Red Hat Virtualization hypervisor adoption considerations

IT admins considering Red Hat Virtualization might inadvertently overlook certain system requirements or forget to consider whether they need support.

The Red Hat Virtualization hypervisor is a good option for cost-conscious IT departments, but administrators should consider items such as features and functionality, system requirements, and support before adoption.

Red Hat Virtualization (RHV), formerly known as Red Hat Enterprise Virtualization, is a well-proven hypervisor that employs the open source Kernel-based Virtual Machine (KVM) and is capable of virtualizing both Linux and Microsoft Windows environments.

Red Hat Virtualization hypervisor features

Beyond the general ability to create VMs and deliver virtualized compute, storage and network resources, RHV is highly available, which enables admins to arrange VMs in high availability configurations, and it supports third-party backup, replication and restoration APIs. RHV handles security through dedicated technologies, including secure virtualization to guard VMs and security-enhanced Linux as a hardened OS to protect the host server.

RHV offers centralized management with Red Hat Virtualization Manager and is integrated with Red Hat's cloud tools, including Red Hat Ansible Automation and Red Hat CloudForms, which enables customers to orchestrate and automate events, handle reporting, and enforce compliance requirements.

RHV also supports OpenStack Glance and Neutron, which means RHV works in private and hybrid cloud infrastructures. Simple network management protocol messaging handles third-party monitoring.

RHV supports Red Hat Enterprise Linux (RHEL) 5, 6 and 7; Windows Server 2008, 2008 R2, 2012 and 2016; Windows 7 and 10; and SUSE Linux Enterprise Server 10, 11 and 12.

Red Hat Virtualization hypervisor requirements

In terms of system requirements, the Red Hat Virtualization hypervisor requires an AMD, Intel or IBM Power8 processor that supports the Intel 64 or AMD64 processor extensions, AMD virtualization or Intel Virtualization Technology hardware virtualization extensions, and the No eXecute flag. Most modern server processors meet these requirements.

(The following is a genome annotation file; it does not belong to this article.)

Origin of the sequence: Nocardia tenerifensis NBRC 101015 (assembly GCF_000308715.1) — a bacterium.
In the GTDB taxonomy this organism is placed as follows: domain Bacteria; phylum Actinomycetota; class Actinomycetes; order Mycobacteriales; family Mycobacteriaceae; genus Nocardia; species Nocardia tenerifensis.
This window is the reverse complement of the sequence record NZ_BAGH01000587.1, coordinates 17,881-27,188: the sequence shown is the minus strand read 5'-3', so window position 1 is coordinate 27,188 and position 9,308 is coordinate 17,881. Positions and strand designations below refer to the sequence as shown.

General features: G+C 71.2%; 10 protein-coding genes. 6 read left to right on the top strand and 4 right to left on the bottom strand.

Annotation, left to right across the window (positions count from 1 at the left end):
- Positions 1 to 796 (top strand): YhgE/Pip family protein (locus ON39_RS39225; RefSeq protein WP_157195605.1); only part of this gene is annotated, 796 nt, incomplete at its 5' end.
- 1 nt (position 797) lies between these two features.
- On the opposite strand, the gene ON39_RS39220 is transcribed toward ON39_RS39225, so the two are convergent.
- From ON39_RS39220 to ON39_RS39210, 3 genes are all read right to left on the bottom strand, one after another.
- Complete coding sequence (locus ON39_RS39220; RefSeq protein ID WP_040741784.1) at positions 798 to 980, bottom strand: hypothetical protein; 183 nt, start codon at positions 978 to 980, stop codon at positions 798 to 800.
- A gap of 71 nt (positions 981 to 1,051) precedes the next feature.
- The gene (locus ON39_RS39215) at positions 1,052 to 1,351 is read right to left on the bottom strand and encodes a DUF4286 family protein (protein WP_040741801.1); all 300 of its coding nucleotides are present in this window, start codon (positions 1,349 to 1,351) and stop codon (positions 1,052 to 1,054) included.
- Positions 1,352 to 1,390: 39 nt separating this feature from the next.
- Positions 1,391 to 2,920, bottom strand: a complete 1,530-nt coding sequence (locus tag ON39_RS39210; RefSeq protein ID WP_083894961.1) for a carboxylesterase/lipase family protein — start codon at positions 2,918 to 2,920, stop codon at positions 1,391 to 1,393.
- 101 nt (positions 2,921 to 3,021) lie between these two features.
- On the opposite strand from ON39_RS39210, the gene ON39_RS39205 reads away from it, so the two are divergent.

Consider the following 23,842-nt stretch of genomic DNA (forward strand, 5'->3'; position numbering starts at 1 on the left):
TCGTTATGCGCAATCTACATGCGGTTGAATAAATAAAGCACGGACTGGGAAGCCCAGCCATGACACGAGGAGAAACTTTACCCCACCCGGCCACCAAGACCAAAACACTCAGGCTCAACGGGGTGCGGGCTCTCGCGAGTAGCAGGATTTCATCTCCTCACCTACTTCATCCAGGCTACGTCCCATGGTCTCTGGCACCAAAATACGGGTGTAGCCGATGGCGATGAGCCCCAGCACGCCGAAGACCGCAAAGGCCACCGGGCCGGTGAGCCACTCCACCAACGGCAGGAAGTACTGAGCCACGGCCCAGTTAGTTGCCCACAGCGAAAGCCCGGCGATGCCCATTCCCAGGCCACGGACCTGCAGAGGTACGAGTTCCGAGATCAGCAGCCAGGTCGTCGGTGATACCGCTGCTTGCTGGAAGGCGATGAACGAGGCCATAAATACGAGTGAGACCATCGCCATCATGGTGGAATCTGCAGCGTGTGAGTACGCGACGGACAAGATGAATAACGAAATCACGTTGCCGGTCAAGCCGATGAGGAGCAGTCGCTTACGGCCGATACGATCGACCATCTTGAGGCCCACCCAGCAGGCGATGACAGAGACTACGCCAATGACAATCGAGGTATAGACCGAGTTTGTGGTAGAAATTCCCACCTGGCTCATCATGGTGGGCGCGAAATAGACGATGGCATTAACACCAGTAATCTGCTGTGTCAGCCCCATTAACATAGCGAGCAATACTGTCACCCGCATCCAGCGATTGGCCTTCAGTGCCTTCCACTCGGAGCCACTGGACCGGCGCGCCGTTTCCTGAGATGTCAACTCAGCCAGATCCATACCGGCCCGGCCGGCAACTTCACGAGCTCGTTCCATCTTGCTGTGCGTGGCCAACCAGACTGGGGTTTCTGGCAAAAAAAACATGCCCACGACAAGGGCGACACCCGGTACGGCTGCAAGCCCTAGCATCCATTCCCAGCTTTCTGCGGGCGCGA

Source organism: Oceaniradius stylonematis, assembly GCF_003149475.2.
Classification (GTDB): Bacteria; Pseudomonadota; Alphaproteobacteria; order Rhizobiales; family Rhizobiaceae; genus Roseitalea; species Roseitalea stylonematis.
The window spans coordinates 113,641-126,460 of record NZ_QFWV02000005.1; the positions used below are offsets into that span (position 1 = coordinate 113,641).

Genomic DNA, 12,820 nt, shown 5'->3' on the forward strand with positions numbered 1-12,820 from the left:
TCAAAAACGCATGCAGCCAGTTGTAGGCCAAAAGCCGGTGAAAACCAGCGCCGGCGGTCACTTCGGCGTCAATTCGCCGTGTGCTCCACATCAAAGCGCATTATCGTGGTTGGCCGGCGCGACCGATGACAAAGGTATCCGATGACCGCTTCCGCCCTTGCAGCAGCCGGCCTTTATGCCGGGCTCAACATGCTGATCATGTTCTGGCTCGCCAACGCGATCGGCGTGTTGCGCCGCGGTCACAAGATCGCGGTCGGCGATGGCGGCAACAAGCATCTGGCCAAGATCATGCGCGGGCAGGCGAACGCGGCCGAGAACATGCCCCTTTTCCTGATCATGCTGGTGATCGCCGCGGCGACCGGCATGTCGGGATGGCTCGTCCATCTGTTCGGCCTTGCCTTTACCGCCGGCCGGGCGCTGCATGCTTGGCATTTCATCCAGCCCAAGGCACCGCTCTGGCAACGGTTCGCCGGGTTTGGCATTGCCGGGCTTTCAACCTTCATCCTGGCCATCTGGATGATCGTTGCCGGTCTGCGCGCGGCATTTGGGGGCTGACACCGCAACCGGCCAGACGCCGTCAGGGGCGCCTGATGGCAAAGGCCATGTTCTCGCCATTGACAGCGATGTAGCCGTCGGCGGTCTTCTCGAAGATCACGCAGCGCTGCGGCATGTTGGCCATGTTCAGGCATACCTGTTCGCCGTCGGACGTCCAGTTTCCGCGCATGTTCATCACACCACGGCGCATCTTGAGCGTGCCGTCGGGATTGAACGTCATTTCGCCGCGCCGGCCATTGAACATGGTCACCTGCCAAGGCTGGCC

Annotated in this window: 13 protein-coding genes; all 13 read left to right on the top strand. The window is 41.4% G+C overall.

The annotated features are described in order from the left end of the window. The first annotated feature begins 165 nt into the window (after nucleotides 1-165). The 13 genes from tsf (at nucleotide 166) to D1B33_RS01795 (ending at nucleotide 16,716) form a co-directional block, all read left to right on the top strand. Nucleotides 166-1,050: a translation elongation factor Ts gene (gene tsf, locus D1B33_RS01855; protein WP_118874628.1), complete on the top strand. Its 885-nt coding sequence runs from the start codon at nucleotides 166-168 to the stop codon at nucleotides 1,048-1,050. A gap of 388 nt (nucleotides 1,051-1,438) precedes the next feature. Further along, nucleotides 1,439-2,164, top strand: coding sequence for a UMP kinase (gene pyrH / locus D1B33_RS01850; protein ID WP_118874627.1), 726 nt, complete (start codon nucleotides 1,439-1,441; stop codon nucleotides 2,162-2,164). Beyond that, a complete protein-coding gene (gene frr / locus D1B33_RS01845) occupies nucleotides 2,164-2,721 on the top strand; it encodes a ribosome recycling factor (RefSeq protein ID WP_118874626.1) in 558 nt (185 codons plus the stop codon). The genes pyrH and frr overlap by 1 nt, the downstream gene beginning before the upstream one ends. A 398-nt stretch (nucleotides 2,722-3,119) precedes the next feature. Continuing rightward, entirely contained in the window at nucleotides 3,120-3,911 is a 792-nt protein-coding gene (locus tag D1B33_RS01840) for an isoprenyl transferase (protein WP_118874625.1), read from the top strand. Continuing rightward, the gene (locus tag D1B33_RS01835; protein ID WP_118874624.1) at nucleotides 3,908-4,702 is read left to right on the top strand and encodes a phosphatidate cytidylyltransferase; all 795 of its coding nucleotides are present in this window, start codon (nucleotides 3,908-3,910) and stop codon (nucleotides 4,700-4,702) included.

RHV can handle between 2 GB and 2 TB of memory. The actual amount will depend on the needs of the OS and the number and size of the VMs hosted on the system. RHV supports memory overcommitment, also known as overprovisioning, which allows administrators to allocate more memory to VMs than is physically present in the server -- though this strategy should be employed sparingly.

The Red Hat Virtualization hypervisor needs at least 23 GB of storage to hold swap files, kernel dumps, logs and configuration files. Each VM also has OS and storage needs, which might require additional storage. The server also requires a reliable network connection.

Customers who have an account can download RHV, RHEL and other Red Hat products from the Red Hat customer portal. RHV is free to try in a non-production setting for 60 days, but enterprise products require a subscription to ensure support and access to updates and patches.

Organizations that want to use open source KVM without the subscription support and costs of RHV can consider an alternative KVM-based hypervisor such as oVirt, which is intended for enterprise use and integrates with other related open source platforms, including libvirt, Gluster and Ansible.

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